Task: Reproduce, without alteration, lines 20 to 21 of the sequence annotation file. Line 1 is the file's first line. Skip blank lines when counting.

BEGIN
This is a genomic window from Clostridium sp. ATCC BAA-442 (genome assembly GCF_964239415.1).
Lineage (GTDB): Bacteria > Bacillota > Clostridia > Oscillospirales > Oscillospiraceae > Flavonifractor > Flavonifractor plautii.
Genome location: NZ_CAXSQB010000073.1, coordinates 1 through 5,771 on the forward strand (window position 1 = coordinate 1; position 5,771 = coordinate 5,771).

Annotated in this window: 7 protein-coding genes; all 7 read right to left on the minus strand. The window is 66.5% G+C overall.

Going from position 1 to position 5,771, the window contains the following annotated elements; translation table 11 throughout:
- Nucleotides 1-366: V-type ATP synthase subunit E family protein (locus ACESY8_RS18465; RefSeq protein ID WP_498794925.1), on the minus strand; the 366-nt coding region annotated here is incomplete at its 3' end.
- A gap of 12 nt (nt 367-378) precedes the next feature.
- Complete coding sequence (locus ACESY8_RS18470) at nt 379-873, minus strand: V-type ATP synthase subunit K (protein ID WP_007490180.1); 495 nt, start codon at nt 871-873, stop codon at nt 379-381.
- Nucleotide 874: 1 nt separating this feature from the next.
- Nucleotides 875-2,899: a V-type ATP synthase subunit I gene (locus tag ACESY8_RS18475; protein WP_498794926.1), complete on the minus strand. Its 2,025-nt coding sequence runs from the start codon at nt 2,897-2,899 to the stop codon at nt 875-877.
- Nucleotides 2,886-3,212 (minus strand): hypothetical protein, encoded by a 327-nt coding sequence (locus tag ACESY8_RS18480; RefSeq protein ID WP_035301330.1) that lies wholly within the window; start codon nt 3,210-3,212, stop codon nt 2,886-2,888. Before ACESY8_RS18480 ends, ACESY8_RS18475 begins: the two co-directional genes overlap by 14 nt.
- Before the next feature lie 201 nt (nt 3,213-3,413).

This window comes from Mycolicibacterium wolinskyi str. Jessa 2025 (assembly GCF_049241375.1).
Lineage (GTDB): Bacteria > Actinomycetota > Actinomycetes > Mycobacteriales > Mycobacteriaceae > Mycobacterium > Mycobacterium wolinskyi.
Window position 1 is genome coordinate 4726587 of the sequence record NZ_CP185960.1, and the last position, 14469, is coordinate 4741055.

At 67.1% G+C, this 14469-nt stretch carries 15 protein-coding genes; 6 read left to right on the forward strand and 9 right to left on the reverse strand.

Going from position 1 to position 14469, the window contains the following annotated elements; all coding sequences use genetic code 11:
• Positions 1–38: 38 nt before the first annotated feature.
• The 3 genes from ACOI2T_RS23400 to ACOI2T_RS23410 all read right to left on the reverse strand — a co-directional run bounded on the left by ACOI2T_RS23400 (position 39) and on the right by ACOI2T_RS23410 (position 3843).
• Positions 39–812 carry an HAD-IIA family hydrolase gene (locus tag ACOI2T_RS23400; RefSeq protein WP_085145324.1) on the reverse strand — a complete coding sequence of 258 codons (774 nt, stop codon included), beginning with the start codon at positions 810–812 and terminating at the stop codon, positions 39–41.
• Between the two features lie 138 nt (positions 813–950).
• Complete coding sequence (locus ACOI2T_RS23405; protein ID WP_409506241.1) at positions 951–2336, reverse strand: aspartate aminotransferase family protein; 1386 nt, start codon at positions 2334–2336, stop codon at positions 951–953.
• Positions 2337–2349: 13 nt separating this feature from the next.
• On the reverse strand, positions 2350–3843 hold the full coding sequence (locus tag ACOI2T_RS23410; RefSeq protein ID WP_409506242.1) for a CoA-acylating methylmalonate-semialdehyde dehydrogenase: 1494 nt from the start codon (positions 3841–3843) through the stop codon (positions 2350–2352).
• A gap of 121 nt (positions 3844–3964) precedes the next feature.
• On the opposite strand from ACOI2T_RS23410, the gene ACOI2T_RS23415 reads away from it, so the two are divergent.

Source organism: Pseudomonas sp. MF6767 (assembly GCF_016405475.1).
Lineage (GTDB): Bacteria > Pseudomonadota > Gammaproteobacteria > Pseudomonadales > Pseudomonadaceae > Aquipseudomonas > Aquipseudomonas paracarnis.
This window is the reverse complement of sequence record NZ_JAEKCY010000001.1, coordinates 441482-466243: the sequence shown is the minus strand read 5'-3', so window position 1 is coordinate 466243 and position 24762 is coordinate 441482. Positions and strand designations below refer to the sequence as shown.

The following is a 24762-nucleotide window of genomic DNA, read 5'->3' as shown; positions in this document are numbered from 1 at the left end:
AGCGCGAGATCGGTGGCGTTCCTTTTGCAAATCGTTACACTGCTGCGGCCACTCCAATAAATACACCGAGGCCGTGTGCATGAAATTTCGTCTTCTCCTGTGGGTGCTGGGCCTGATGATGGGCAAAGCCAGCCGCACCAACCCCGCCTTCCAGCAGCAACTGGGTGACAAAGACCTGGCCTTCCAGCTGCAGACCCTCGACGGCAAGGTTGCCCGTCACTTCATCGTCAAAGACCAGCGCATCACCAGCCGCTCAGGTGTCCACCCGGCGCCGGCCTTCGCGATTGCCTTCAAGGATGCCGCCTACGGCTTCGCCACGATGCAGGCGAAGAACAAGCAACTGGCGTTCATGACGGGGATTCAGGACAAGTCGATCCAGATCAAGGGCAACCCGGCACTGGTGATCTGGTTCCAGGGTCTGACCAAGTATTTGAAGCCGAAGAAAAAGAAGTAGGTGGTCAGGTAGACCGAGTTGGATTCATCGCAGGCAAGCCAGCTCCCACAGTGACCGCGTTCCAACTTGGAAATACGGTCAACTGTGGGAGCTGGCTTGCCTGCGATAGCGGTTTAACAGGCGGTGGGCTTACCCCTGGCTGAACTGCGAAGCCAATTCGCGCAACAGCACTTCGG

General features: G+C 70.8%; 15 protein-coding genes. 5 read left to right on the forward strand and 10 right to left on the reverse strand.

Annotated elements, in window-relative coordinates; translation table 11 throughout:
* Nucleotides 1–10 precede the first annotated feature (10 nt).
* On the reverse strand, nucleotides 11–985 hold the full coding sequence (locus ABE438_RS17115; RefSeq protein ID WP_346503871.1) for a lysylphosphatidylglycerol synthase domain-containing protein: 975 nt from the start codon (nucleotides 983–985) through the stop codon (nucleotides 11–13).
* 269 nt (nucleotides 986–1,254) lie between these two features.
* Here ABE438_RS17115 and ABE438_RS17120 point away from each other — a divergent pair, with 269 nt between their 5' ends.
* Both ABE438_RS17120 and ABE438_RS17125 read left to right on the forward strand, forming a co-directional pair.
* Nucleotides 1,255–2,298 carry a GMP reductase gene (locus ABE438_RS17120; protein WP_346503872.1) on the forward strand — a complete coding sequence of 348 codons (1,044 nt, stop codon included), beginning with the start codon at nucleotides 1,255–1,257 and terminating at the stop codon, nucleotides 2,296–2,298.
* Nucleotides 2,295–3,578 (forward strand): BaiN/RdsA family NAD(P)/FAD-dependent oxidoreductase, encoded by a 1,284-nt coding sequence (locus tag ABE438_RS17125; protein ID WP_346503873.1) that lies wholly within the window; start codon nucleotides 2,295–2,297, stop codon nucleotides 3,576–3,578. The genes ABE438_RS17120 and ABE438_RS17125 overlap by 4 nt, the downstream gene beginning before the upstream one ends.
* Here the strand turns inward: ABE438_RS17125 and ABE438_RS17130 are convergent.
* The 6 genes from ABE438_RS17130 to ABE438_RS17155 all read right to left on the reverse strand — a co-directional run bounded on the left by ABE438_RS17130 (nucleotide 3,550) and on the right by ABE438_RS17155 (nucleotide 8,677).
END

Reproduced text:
• Positions 39–812 carry an HAD-IIA family hydrolase gene (locus tag ACOI2T_RS23400; RefSeq protein WP_085145324.1) on the reverse strand — a complete coding sequence of 258 codons (774 nt, stop codon included), beginning with the start codon at positions 810–812 and terminating at the stop codon, positions 39–41.
• Between the two features lie 138 nt (positions 813–950).